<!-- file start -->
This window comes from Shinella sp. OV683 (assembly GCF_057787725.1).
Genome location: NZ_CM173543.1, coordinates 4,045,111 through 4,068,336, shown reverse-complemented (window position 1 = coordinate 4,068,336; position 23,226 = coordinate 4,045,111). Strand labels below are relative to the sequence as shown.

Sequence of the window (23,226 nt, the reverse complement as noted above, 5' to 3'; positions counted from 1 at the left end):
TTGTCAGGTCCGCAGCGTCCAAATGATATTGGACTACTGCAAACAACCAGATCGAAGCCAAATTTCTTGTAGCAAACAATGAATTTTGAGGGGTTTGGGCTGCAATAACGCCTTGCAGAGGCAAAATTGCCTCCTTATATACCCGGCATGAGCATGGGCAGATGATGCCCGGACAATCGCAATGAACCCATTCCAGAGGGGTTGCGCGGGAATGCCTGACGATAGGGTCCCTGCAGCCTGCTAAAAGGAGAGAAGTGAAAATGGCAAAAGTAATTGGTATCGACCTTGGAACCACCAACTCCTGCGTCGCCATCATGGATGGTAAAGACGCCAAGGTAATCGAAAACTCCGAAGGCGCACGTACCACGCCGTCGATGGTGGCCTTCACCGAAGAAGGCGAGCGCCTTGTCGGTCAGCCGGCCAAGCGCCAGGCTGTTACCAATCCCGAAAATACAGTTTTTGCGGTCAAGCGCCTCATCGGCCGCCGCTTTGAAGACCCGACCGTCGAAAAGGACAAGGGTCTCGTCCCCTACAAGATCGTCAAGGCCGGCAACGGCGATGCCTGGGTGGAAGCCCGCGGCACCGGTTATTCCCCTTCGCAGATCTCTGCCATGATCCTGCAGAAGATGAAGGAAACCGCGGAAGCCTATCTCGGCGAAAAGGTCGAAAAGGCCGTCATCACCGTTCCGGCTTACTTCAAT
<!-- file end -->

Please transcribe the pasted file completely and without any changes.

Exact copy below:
This window comes from Shinella sp. OV683 (assembly GCF_057787725.1).
Genome location: NZ_CM173543.1, coordinates 4,045,111 through 4,068,336, shown reverse-complemented (window position 1 = coordinate 4,068,336; position 23,226 = coordinate 4,045,111). Strand labels below are relative to the sequence as shown.

Sequence of the window (23,226 nt, the reverse complement as noted above, 5' to 3'; positions counted from 1 at the left end):
TTGTCAGGTCCGCAGCGTCCAAATGATATTGGACTACTGCAAACAACCAGATCGAAGCCAAATTTCTTGTAGCAAACAATGAATTTTGAGGGGTTTGGGCTGCAATAACGCCTTGCAGAGGCAAAATTGCCTCCTTATATACCCGGCATGAGCATGGGCAGATGATGCCCGGACAATCGCAATGAACCCATTCCAGAGGGGTTGCGCGGGAATGCCTGACGATAGGGTCCCTGCAGCCTGCTAAAAGGAGAGAAGTGAAAATGGCAAAAGTAATTGGTATCGACCTTGGAACCACCAACTCCTGCGTCGCCATCATGGATGGTAAAGACGCCAAGGTAATCGAAAACTCCGAAGGCGCACGTACCACGCCGTCGATGGTGGCCTTCACCGAAGAAGGCGAGCGCCTTGTCGGTCAGCCGGCCAAGCGCCAGGCTGTTACCAATCCCGAAAATACAGTTTTTGCGGTCAAGCGCCTCATCGGCCGCCGCTTTGAAGACCCGACCGTCGAAAAGGACAAGGGTCTCGTCCCCTACAAGATCGTCAAGGCCGGCAACGGCGATGCCTGGGTGGAAGCCCGCGGCACCGGTTATTCCCCTTCGCAGATCTCTGCCATGATCCTGCAGAAGATGAAGGAAACCGCGGAAGCCTATCTCGGCGAAAAGGTCGAAAAGGCCGTCATCACCGTTCCGGCTTACTTCAAT